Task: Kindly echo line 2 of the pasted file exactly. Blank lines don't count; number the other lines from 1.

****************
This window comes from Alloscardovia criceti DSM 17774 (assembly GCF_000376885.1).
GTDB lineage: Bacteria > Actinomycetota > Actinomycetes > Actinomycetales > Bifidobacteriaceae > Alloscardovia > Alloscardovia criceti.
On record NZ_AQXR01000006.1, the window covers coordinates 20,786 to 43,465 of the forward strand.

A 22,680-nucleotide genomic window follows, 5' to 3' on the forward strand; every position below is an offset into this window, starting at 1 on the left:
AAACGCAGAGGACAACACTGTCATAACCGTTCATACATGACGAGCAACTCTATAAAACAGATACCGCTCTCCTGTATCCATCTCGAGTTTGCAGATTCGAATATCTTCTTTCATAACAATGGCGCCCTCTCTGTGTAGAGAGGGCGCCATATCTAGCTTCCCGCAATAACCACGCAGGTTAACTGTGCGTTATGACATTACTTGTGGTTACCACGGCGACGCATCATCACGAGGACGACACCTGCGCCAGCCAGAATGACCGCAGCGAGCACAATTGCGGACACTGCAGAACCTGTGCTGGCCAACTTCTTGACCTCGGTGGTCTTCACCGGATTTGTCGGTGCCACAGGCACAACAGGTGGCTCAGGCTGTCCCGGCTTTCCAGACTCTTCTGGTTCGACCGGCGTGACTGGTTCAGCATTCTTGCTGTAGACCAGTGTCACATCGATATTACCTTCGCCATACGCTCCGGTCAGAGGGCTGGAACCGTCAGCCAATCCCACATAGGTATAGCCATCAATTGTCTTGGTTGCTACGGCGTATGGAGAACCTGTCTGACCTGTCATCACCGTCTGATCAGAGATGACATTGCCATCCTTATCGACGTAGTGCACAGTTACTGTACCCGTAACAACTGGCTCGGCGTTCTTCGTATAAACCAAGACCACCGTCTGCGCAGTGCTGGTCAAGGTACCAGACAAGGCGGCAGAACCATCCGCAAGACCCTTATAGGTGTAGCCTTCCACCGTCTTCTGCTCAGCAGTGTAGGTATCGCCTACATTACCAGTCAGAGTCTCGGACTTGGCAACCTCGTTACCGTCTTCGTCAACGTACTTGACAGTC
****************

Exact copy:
GTDB lineage: Bacteria > Actinomycetota > Actinomycetes > Actinomycetales > Bifidobacteriaceae > Alloscardovia > Alloscardovia criceti.